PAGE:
Amazon.com heads for the Borders

In its second alliance with an offline chain, Amazon.com Inc. said Wednesday that it would run the online operations for rival Borders Group Inc.

Financial details of the deal were not disclosed, but its impact on Amazon's bottom line is expected to be minimal. Amazon said it is not changing its revenue or earnings guidance as a result of the alliance. Nor is either company taking an equity stake in the other, the companies said.

"Borders is clearly the best of breed in the physical world," said Amazon CEO Jeff Bezos during a press conference in New York. In addition to powering Borders' Web site, Amazon will also manage the company's online inventory.

Borders, which has about 350 offline stores and some 30 million customers, is a distant third in online book sales behind Amazon and Barnesandnoble.com Inc. Its Internet operations have struggled since they were launched in 1998 and continue to bleed red ink.

The joint Amazon-Borders site, which will remain separate from Amazon's main site, is expected to launch in August.

After striking a deal with Toys "R" Us Inc. in September, Amazon has sought to model similar partnerships with other brick-and-mortar retailers. In that alliance, Amazon agreed to run the Web site, fulfillment and customer service operations for Toys "R" Us in exchange for certain fees. Meanwhile, Amazon handed over to Toys "R" Us the operations it had struggled with, such as buying, merchandising and managing inventory.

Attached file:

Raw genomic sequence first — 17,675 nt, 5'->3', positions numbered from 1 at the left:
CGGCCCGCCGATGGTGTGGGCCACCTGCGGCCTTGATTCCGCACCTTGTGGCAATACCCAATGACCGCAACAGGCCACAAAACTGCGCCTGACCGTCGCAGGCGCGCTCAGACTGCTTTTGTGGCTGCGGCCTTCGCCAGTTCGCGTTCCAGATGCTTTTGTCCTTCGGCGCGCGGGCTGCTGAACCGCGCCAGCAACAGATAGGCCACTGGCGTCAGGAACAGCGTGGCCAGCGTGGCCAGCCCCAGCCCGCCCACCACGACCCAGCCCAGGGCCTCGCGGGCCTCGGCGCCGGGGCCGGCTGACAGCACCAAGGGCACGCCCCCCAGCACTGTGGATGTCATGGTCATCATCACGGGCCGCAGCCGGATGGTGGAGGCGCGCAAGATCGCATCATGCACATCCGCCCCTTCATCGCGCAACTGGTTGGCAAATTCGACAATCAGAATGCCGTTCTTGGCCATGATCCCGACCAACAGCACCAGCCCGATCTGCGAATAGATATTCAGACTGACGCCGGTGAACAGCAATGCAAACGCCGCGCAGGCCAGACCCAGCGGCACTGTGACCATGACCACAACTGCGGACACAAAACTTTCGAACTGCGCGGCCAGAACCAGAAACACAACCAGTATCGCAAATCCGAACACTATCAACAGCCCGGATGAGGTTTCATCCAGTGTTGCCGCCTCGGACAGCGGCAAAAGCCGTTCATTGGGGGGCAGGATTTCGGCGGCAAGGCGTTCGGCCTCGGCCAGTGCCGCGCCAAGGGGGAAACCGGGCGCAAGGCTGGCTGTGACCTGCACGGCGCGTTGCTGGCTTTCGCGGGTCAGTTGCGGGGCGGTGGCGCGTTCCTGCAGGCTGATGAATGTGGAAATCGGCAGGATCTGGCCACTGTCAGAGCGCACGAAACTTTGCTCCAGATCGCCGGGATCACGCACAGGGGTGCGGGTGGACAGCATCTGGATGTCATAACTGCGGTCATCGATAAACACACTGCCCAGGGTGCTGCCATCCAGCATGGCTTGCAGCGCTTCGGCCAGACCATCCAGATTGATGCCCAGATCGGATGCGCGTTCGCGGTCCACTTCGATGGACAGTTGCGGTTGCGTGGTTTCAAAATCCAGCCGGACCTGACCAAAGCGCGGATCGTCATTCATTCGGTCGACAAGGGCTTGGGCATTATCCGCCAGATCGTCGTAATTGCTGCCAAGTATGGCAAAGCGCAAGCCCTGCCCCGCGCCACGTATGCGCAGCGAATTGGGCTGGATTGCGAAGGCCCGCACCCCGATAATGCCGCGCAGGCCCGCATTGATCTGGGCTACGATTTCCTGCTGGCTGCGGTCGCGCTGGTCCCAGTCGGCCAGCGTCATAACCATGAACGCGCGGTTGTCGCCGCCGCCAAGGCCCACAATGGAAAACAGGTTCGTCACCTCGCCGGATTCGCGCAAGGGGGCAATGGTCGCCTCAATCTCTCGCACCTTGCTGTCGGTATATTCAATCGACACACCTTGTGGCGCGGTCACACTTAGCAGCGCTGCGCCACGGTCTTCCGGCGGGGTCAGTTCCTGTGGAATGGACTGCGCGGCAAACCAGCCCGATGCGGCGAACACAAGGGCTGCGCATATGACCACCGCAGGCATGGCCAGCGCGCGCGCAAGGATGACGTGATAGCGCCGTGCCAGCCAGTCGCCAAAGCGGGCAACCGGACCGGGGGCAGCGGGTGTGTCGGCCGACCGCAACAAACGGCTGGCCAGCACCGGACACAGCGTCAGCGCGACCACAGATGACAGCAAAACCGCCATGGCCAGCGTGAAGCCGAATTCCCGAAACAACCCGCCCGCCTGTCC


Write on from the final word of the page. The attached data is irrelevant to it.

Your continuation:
The deal was hailed as a way for Amazon to get out of unprofitable and difficult businesses with which it had little experience, such as buying toys, while capitalizing on its Web and fulfillment savvy.

Over the past few months Amazon held talks with a number of retailers, including Wal-Mart Stores Inc., and reportedly including Best Buy Co. The talks with Wal-Mart ended without an agreement, according to sources familiar with the discussions.

The deal with Borders is structured differently from the Toys "R" Us partnership, in that Amazon will own the inventory sold from the joint Amazon-Borders site. Unlike with toys, where Amazon suffered massive inventory write-downs, the company can return books and CDs to publishers and distributors, so the latter products present less risk for retailers, Bezos said.

The alliance could help prop up growth in Amazon's key books, music and video business, which accounts for nearly two-thirds of Amazon's sales. Growth for that segment, the only profitable portion of Amazon's business, slowed dramatically to 11 percent in the fourth quarter. On Monday Amazon said its losses for the first quarter would be smaller than expected, but added that growth in its books, music and video segment would be "very slight."

Yet sales of books and CDs on the joint site are not likely to be as profitable for Amazon as sales on its site, insofar as the online retailer is certainly paying a fee to Borders.

"I am not saying the economics are identical in both cases," Bezos said. "I am saying that we are happy in both cases."

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